Anemia is a prevalent and premature comorbidity in chronic kidney disease (CKD) and associated with
multiple adverse clinical consequences including increased mortality. Today Erythropoiesis-stimulating agents (ESAs),
together with iron supplementation, are the cornerstones of therapy for correcting anemia in CKD patients. As no
generally accepted dosing algorithms for these agents exist, current recommendations prefer a partial but not complete
anemia correction thereby favoring a more conservative and individualized ESA and iron dosing. Here we discuss in
detail current evidence derived from large randomized trials about the proposed hemoglobin targets to aim at in CKD and
End-Stage renal disease patients and report recent data from the thriving European market of biosimilar erythropoietins.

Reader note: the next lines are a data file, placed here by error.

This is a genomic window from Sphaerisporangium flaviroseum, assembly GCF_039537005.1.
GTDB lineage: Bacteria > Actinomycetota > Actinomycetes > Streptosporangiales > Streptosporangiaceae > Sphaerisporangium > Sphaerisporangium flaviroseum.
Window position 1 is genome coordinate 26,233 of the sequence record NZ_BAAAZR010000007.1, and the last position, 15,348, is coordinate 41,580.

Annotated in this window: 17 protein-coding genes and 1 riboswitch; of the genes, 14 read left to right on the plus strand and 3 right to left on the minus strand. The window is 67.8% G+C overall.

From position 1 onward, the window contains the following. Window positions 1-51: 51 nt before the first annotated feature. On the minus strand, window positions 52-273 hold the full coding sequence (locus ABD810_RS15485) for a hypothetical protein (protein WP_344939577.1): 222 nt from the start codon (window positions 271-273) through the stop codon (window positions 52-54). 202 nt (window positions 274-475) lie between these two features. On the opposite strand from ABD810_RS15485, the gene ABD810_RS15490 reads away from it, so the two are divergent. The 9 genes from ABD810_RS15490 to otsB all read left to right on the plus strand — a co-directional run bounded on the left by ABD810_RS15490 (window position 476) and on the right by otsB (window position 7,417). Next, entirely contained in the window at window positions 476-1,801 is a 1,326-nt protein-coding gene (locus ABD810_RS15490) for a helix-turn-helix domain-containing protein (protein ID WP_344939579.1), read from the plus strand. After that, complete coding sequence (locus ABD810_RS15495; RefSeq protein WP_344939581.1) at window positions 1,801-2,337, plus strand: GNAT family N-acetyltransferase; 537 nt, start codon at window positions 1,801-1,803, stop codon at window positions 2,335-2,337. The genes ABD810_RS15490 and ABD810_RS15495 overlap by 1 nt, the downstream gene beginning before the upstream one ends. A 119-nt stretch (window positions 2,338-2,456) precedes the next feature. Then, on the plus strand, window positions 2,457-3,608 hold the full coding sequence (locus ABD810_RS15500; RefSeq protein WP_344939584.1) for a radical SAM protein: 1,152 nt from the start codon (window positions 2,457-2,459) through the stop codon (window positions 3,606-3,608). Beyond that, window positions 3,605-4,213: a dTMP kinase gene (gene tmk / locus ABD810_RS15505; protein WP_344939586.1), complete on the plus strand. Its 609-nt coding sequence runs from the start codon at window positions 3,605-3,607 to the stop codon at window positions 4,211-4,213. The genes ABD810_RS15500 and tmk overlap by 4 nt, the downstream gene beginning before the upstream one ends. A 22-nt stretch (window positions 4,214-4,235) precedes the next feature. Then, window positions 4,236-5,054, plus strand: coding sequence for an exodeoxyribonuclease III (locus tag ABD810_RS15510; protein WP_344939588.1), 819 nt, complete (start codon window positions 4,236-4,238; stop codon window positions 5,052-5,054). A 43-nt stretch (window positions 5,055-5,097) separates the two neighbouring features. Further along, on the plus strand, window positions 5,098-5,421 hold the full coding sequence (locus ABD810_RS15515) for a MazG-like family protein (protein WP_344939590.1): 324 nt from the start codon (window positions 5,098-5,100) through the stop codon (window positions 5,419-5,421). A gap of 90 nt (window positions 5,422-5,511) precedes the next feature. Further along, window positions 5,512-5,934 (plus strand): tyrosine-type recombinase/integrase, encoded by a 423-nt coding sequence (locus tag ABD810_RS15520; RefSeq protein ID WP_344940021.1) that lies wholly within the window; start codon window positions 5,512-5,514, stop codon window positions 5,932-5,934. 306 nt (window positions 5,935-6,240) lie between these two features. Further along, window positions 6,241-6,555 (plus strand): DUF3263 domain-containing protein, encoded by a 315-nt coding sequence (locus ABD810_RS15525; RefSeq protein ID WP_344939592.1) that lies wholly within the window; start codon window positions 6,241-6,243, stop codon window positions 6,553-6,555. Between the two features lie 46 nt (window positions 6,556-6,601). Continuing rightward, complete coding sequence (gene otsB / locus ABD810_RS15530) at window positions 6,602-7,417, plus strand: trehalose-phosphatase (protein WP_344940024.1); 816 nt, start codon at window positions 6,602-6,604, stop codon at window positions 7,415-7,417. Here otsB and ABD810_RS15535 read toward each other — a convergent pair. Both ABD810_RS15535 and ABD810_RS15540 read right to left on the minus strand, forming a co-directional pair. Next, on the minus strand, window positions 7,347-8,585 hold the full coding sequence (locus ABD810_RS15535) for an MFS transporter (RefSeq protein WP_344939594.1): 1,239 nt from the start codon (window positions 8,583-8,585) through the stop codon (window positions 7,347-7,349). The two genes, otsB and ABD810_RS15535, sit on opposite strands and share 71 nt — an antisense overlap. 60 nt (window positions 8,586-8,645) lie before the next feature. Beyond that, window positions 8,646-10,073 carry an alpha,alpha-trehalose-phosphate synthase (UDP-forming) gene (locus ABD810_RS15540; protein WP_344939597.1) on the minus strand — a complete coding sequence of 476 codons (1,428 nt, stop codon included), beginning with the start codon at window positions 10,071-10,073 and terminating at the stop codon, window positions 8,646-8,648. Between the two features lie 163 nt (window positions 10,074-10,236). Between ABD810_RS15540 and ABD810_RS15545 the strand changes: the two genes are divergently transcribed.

We summarize promising investigational strategies including peginesatide and prolyl hydroxylase inhibitors for
stabilization of the hypoxia inducible factor and provide a clinical review of novel high dose iron formulations like
ferumoxytol or iron (III)-carboxymaltose. Taking these findings together, treatment strategies for anemia of CKD have
got considerably more complicated so that a careful balance between maximization of patient`s quality of life while
minimizing all risks associated with anemia treatment has become a major task of current nephrology.
Keywords: Anemia, biosimilars, chronic kidney disease, darbepoetin alfa, end-stage renal disease, erythropoiesis stimulating
agents, ferritin, ferumoxytol, hepcidin, Hypoxia-inducible factor 1, iron, iron (III) – carboxymaltose, peginesatide, Prolyl
Rights & PermissionsPrintExport